I refer to the following Guidelines made under section 238-10 of the Higher Education Support Act 2003 .

OS-Help Guidelines

These Guidelines specify procedures to be followed by higher education providers in the selection of students for the receipt of OS-HELP assistance and in the administration of such assistance, and specify the method for determining the number of students who may be selected for such assistance.

Clause 3.5.15 of these Guidelines requires a higher education provider to advise the Department of Education, Science and Training if the provider knows or has reason to believe that a student in receipt of OS-Help assistance has provided false or misleading information to the provider in their application for assistance. The Clause states that the provider should not discuss the matter with the student unless advised to the contrary by the Department. Neither the Clause nor the Explanatory Statement gives information about the reason for this prohibition on contact with the student. It is not clear at what stage the student will be made aware of the provider’s suspicions. Further, it is not clear whether a provider is at liberty to make inquiries of the student in order to confirm whether an initial suspicion is something that should be notified to the Department.

Other Grants Guidelines

These Guidelines specify the requirements for certain grants specified in subsection 41-10(1) of the Act. The Committee raises the following matters with regard to some of the provisions contained in these Guidelines.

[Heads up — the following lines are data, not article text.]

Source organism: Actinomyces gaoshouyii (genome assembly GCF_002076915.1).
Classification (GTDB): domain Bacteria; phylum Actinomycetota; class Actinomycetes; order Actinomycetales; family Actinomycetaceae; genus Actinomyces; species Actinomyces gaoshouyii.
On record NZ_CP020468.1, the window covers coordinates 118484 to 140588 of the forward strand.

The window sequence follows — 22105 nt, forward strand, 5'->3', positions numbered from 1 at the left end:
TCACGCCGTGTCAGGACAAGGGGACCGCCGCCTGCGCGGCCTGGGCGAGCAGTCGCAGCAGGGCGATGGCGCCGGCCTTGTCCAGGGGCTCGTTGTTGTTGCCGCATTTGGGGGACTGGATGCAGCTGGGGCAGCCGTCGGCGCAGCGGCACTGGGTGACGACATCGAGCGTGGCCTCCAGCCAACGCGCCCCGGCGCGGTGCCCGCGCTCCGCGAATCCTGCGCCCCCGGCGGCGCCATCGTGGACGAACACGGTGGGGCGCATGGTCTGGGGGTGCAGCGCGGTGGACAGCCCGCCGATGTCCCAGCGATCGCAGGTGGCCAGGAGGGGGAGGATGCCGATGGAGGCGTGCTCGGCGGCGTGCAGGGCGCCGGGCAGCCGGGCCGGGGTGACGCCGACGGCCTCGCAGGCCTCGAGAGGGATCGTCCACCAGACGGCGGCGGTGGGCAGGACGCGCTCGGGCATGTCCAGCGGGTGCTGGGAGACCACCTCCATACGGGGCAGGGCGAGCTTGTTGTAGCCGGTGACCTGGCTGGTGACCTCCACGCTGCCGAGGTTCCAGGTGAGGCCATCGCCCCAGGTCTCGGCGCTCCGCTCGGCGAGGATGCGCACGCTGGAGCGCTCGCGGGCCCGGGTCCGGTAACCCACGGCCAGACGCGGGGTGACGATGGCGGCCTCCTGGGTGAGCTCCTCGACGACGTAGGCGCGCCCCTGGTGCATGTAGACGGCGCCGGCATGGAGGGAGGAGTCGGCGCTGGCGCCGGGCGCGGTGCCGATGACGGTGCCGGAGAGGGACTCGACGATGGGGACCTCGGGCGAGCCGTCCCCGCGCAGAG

Subclause 6.45.1 provides that the Department is bound by the Information Privacy Principles set out in section 14 of the Privacy Act 1988 . Subclause 6.45.2 states that the only personal information collected by the Department ‘relates to’ the name, work telephone, fax and email details of the contact officer of the higher education provider. It is not clear whether the words ‘relates to’ imply that personal information other than actual names, telephone/fax numbers and emails will be collected. The impression that other information may be collected is reinforced by subclause 6.45.3, which describes procedures that seem to contemplate a much larger collection of personal information. The Committee therefore seeks your advice about the precise scope of personal information that will be collected.

Chapter 9 of the Guidelines deals with Grants to Foster Collaboration and Reform in Higher Education. Subclause 9.15.5 provides that 20% of the allocation in each year may be reserved for consideration of proposals that are outside the competitive funding rounds. These proposals must be consistent with objectives of the programme, and they must strategically address programme priorities. Presumably the objectives are those set out in clause 9.5, but it is not clear where the programme priorities are specified. The Committee seeks your advice about where these priorities are stated and who makes the discretionary decision about the 20% of the allocation.

Clause 9.25 states that application forms and information are available on the Department’s website. It might assist users of these Guidelines if this clause included a cross-reference to the website address.

Chapter 11 of the Guidelines deals with Grants to Enhance the Quality of Australia’s Higher Education Sector. Clause 11.2 lists four bodies corporate that are eligible for grants. Subclause 11.2.10 specifies an amount of grant to the Carrick Institute for 2005 and 2006. No amounts are specified for the other three eligible bodies. The Committee therefore seeks clarification for the absence of specified grants for the other eligible bodies.

Finally, the Committee considers that some of these questions may not have been necessary had the Explanatory Statement contained an item-by-item explanation of the provisions. The Committee draws this matter to your attention as it is important that Explanatory Statements are as informative and precise as possible.